Are You Eligible for a Disability Discharge for Your Student Loans?

What to Do If You Didn't Get a Letter From the Department of Education

People struggling with a disability know that every day can present new challenges. Earning money, maintaining a home, or just getting around can be a daily struggle. For many people, these difficulties are compounded by the fact that they have outstanding student loans. Collection efforts and loan payments add unhealthy stress to an already difficult situation.

The major news outlets recently focused a lot of attention on the story that President Obama was forgiving the federal student loans of some nearly 400,000 people who deal with a disability.

The Department of Education is sending out letters from its Total and Permanent Disability Servicing Unit to borrowers that it has identified as being eligible according to information provided by the Social Security Administration. The process has been simplified somewhat from the standard procedures, and loan payment requirements have been temporarily suspended.

It may sound like this is some big announcement, but the surprising part of this news is that the disability discharge program has been available all along. The problem is that many borrowers are simply not aware of its existence, and do not take advantage of the benefits it offers. So the administration is now taking the additional step of searching Social Security records to identify potential applicants. If you are disabled but did not receive a letter a letter from the Disability Servicing Unit, it may be because the Department of Education does not have current contact information for you or you may not be identified by Social Security as being disabled.

In either case, it is still worth trying to determine whether you are eligible for loan forgiveness:

  • Who is eligible for a disability discharge? Veterans with a service-related disability might be eligible for loan forgiveness. People receiving Social Security Disability Income can apply to have their student loans discharged. You may also be able to have a physician certify that you meet the specific criteria regarding disability. Appropriate documentation must be submitted to support your disability claim, and each case will be reviewed individually.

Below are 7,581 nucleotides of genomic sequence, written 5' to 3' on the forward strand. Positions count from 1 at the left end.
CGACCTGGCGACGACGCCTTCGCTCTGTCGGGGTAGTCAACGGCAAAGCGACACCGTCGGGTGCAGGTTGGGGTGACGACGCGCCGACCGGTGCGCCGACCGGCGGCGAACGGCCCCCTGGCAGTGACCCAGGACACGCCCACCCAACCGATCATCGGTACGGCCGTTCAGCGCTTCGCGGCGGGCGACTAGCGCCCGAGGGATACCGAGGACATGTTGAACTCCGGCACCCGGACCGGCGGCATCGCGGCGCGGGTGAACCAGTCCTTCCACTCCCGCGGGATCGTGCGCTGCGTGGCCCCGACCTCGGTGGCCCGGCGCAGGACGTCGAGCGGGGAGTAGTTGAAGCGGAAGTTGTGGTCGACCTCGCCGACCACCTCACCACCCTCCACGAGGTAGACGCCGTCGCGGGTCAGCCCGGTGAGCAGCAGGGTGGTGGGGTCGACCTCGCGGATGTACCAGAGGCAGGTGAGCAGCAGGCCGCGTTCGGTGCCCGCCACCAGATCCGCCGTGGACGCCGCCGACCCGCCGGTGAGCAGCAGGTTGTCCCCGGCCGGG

• Starting the process: The Nelnet Total and Permanent Disability Servicer assists the Department of Education in administering this program. You can notify Nelnet that you are interested in being considered for a student loan discharge by phone or email, but the simplest way is to visit the disability discharge website and begin the application process online. Nelnet will then contact your loan holders and instruct them to suspend collection activity efforts on your student loans for a period of up to 120 days while your application is being considered.
  • Using a representative to submit the application: Some disabilities may preclude a potential applicant from completing or submitting the necessary application. In those cases, a designated representative may initiate the review process. A completed Applicant Representative Designation form must be submitted to Nelnet before they will work with your representative.
  • What happens if an application is rejected? Your appeal process can vary a little, depending on what approach you are using to prove to the Department of Education that you are totally and permanently disabled. In general, though, you will receive a written notice of denial and your loan servicers will be instructed to resume collection activities. The letter will include a reason for the denial and will also provide specific details on how you can submit additional information or appeal the decision.

    Be aware that this program applies only to federal student loans. Borrowers of private student loans will still need to check with their individual servicers to determine if they offer a similar program. In addition, the amount of the loan discharged may be considered income for federal tax purposes and some state taxes. Most people who are disabled and receiving Social Security, however, are in a lower tax bracket and it might not have a significant impact. In any case, a one-time hit for tax purposes is far better than continuing to struggle with loan payments. If you are disabled and cannot meet your payments, the program is worth investigating to determine your eligibility.